Sunday, April 29, 2012
A Blockbuster for the Ages
Written and directed by: Joss Whedon
Starring: Robert Downey Jr., Chris Evans, Mark Ruffalo, Chris Hemsworth, Scarlett Johansson, Jeremy Renner, Tom Hiddleston, Clark Gregg, Cobie Smulders, Samuel L. Jackson, Stellan Skarsgard.
Running time: 142 min.
Where do you start on a film like The Avengers? I'm not sure. The film could either go two ways: be a desperate attempt at making money by throwing superheroes together, or it could be a movie with a whole lot of superheroes joining forces to create something extremely awesome. Thankfully, it was the latter that won the battle. The Avengers is pretty much as epic as blockbusters get. You can sit there with your nose in the air saying that the only things that understand the magic of movies are little arthouse films, but never underestimate how much blockbusters understand - sure, 75% of them are money grubbers, yet they all make use of everything available to them. The Avengers, however, takes that to the next level. I've always had a deep love for going to see blockbusters on the big screen (see my review of Thor which I saw this time last year), but The Avengers is by far and beyond one of the best experiences I've ever had in a dark cinema.
Joss Whedon was given the extraordinary task of bringing heroes Tony Stark/Iron Man (Robert Downey Jr.), Steve Rogers/Captain America (Chris Evans), Bruce Banner/Hulk (Mark Ruffalo), Thor (Chris Hemsworth), Natasha Romanoff/Black Widow (Scarlett Johansson), Clint Barton/Hawkeye (Jeremy Renner) and Nick Fury (Samuel L. Jackson) together and pitting them against Loki (Tom Hiddleston). With all that star power you'd probably be expecting a superhero version of Valentine's Day, but luckily, Whedon is much cooler than that. Admittedly, I'm not at all familiar with his work. Just with this movie and this movie alone, I am now. In the wrong hands, this film would have been the desperate attempt at making money by throwing superheroes together. He makes it a movie about lots of different characters, who happen to be exceptional human beings one way or another, being put together in order to save the Earth. Each character has an interesting arc to them, they're extremely well written. And that has very little to do with the movies before them.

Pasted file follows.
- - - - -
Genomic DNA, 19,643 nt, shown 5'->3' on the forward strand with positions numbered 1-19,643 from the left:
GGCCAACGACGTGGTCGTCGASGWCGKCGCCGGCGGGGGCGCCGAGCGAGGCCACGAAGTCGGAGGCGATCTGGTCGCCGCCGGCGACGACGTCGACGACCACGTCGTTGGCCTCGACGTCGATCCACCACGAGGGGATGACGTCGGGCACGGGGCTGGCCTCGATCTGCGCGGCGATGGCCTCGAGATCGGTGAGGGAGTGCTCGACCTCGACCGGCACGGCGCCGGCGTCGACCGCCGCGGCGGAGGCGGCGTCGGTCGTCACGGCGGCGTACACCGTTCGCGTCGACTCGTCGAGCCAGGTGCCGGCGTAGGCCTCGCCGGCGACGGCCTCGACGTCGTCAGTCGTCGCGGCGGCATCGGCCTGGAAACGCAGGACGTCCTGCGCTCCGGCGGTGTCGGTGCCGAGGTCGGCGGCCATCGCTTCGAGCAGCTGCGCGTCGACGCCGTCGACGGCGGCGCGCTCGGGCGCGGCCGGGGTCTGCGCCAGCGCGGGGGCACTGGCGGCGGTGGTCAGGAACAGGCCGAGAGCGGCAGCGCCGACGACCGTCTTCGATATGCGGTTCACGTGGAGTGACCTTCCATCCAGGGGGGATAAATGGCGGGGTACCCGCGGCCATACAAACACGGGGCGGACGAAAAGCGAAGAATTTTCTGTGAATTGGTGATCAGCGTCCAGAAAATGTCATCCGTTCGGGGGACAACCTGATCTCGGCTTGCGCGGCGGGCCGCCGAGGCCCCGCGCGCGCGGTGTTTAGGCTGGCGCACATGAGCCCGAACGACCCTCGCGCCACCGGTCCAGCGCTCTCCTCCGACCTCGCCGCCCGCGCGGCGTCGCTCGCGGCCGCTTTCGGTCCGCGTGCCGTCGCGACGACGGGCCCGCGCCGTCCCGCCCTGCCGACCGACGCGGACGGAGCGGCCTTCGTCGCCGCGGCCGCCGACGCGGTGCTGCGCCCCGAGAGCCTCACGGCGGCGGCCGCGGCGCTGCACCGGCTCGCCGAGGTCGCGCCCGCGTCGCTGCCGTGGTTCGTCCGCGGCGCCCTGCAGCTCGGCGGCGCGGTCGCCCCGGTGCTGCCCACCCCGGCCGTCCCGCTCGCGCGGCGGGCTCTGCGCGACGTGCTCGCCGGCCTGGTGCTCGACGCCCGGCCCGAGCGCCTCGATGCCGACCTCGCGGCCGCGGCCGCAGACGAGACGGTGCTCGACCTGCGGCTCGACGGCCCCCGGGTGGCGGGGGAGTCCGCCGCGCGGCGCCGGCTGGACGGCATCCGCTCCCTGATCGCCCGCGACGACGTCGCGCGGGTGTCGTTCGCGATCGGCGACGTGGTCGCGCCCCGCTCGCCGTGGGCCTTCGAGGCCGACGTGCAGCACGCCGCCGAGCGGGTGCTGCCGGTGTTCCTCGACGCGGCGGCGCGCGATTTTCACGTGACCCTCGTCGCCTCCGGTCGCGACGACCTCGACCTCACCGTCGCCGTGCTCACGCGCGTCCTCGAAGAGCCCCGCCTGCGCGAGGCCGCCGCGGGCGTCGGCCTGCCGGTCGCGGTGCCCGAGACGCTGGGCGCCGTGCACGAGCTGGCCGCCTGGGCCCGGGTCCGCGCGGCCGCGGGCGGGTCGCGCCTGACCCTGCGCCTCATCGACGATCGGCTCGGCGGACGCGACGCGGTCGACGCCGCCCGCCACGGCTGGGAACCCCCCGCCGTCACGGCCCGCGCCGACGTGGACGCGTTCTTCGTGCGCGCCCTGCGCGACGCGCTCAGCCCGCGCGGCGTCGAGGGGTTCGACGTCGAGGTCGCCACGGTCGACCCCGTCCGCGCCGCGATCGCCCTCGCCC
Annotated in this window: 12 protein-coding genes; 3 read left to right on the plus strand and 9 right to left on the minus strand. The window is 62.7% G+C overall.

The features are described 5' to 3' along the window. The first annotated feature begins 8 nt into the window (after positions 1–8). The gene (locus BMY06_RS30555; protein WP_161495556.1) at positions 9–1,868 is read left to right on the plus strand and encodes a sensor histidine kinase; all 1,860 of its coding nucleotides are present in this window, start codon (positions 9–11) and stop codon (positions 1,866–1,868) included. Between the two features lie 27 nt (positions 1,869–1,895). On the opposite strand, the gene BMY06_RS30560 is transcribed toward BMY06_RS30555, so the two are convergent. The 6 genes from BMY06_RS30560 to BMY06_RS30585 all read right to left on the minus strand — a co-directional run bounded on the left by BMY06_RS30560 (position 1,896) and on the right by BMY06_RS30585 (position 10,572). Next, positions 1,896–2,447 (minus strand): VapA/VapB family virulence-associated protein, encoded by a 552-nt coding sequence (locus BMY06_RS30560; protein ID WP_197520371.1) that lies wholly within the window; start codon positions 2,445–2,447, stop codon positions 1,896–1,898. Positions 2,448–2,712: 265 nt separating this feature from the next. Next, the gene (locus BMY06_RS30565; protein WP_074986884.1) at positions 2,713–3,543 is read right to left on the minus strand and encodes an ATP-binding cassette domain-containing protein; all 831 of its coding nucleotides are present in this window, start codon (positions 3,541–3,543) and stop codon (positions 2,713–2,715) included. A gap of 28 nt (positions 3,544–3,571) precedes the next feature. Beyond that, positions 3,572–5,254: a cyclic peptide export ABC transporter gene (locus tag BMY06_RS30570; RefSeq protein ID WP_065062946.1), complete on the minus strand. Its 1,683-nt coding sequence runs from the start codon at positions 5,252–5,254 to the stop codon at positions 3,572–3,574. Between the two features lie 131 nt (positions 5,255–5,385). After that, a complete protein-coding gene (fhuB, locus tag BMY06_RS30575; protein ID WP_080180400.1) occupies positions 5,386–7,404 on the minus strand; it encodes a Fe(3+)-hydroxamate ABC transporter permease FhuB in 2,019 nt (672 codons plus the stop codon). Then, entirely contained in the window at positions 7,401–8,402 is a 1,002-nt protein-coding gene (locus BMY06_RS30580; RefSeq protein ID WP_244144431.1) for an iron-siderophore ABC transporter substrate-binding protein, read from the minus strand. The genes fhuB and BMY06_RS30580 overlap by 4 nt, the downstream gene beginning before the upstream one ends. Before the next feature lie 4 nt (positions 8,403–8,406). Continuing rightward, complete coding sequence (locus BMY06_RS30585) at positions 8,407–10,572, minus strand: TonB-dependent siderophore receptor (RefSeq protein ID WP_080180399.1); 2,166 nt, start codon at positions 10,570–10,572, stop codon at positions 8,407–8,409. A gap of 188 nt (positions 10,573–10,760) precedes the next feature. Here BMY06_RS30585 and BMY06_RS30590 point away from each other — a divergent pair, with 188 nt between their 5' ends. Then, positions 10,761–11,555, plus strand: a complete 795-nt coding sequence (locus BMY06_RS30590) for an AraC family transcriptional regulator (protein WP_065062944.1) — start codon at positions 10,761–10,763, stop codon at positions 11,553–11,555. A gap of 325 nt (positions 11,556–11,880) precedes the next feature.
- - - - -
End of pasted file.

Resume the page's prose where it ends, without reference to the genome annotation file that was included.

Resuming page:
Iron Man, Captain America and Thor have each had their own movies (as did Hulk, but those films were all over the map compared to the fairly recent made-specifically-for-The Avengers ones). They gave us a good idea who they were. Black Widow, Nick Fury and Hawkeye has scattered appearances throughout the predecessors. However, when they teamed up for The Avengers, all vying for screen time, they became different people. No, that's not because they were either poorly written in this one or the other ones. It was because we learnt what made them tick. We learnt about what they felt instead of having them just go out and shoot the shit out of people. Even though they all have extraordinary powers that I could never dream of, they all felt like humans, which is something most superhero movies choose to ignore. Apart from Thor, of course, since he doesn't come from Earth. I'm reserving judgement on Chris Hemsworth, too - you can't tell me that a human is capable of having arms like that.